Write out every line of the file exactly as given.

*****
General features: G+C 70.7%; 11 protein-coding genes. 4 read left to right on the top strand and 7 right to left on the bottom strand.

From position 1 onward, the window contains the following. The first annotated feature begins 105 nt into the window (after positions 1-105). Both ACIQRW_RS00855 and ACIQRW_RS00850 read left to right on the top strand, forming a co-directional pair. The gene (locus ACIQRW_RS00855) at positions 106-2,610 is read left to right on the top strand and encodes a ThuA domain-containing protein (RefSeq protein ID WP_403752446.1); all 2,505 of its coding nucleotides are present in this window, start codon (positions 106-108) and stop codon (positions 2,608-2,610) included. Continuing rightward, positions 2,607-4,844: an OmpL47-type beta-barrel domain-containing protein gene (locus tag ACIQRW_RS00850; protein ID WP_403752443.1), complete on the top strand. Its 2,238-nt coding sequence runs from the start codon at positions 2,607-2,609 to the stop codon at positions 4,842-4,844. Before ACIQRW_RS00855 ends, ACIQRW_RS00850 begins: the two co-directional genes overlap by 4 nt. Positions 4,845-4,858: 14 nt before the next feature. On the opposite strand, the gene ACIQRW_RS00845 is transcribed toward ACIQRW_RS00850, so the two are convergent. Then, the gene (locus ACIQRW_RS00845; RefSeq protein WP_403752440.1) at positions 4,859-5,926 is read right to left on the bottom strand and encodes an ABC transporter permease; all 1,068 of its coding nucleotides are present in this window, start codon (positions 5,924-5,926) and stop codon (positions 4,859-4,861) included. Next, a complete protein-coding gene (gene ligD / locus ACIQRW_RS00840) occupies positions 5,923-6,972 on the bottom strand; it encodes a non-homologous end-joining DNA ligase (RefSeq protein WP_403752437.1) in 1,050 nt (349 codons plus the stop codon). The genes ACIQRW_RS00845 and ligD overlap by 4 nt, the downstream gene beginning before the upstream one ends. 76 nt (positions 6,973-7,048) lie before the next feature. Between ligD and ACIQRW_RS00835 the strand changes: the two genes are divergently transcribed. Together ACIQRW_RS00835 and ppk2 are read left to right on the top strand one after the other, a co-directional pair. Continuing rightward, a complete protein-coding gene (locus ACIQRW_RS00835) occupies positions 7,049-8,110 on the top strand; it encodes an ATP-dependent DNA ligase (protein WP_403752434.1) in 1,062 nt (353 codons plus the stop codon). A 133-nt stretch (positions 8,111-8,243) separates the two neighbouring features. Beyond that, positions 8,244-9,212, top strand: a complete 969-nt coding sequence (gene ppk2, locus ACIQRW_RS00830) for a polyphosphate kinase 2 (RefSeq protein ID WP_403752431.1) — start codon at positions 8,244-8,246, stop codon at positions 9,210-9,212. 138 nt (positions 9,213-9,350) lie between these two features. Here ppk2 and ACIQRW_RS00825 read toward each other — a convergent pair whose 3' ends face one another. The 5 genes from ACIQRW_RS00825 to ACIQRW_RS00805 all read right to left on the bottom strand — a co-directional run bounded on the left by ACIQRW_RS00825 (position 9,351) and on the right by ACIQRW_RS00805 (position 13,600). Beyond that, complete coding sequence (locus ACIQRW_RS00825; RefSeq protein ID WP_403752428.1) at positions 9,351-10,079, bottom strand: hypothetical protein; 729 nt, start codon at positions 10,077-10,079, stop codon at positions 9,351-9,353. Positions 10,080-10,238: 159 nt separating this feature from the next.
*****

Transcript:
General features: G+C 70.7%; 11 protein-coding genes. 4 read left to right on the top strand and 7 right to left on the bottom strand.

From position 1 onward, the window contains the following. The first annotated feature begins 105 nt into the window (after positions 1-105). Both ACIQRW_RS00855 and ACIQRW_RS00850 read left to right on the top strand, forming a co-directional pair. The gene (locus ACIQRW_RS00855) at positions 106-2,610 is read left to right on the top strand and encodes a ThuA domain-containing protein (RefSeq protein ID WP_403752446.1); all 2,505 of its coding nucleotides are present in this window, start codon (positions 106-108) and stop codon (positions 2,608-2,610) included. Continuing rightward, positions 2,607-4,844: an OmpL47-type beta-barrel domain-containing protein gene (locus tag ACIQRW_RS00850; protein ID WP_403752443.1), complete on the top strand. Its 2,238-nt coding sequence runs from the start codon at positions 2,607-2,609 to the stop codon at positions 4,842-4,844. Before ACIQRW_RS00855 ends, ACIQRW_RS00850 begins: the two co-directional genes overlap by 4 nt. Positions 4,845-4,858: 14 nt before the next feature. On the opposite strand, the gene ACIQRW_RS00845 is transcribed toward ACIQRW_RS00850, so the two are convergent. Then, the gene (locus ACIQRW_RS00845; RefSeq protein WP_403752440.1) at positions 4,859-5,926 is read right to left on the bottom strand and encodes an ABC transporter permease; all 1,068 of its coding nucleotides are present in this window, start codon (positions 5,924-5,926) and stop codon (positions 4,859-4,861) included. Next, a complete protein-coding gene (gene ligD / locus ACIQRW_RS00840) occupies positions 5,923-6,972 on the bottom strand; it encodes a non-homologous end-joining DNA ligase (RefSeq protein WP_403752437.1) in 1,050 nt (349 codons plus the stop codon). The genes ACIQRW_RS00845 and ligD overlap by 4 nt, the downstream gene beginning before the upstream one ends. 76 nt (positions 6,973-7,048) lie before the next feature. Between ligD and ACIQRW_RS00835 the strand changes: the two genes are divergently transcribed. Together ACIQRW_RS00835 and ppk2 are read left to right on the top strand one after the other, a co-directional pair. Continuing rightward, a complete protein-coding gene (locus ACIQRW_RS00835) occupies positions 7,049-8,110 on the top strand; it encodes an ATP-dependent DNA ligase (protein WP_403752434.1) in 1,062 nt (353 codons plus the stop codon). A 133-nt stretch (positions 8,111-8,243) separates the two neighbouring features. Beyond that, positions 8,244-9,212, top strand: a complete 969-nt coding sequence (gene ppk2, locus ACIQRW_RS00830) for a polyphosphate kinase 2 (RefSeq protein ID WP_403752431.1) — start codon at positions 8,244-8,246, stop codon at positions 9,210-9,212. 138 nt (positions 9,213-9,350) lie between these two features. Here ppk2 and ACIQRW_RS00825 read toward each other — a convergent pair whose 3' ends face one another. The 5 genes from ACIQRW_RS00825 to ACIQRW_RS00805 all read right to left on the bottom strand — a co-directional run bounded on the left by ACIQRW_RS00825 (position 9,351) and on the right by ACIQRW_RS00805 (position 13,600). Beyond that, complete coding sequence (locus ACIQRW_RS00825; RefSeq protein ID WP_403752428.1) at positions 9,351-10,079, bottom strand: hypothetical protein; 729 nt, start codon at positions 10,077-10,079, stop codon at positions 9,351-9,353. Positions 10,080-10,238: 159 nt separating this feature from the next.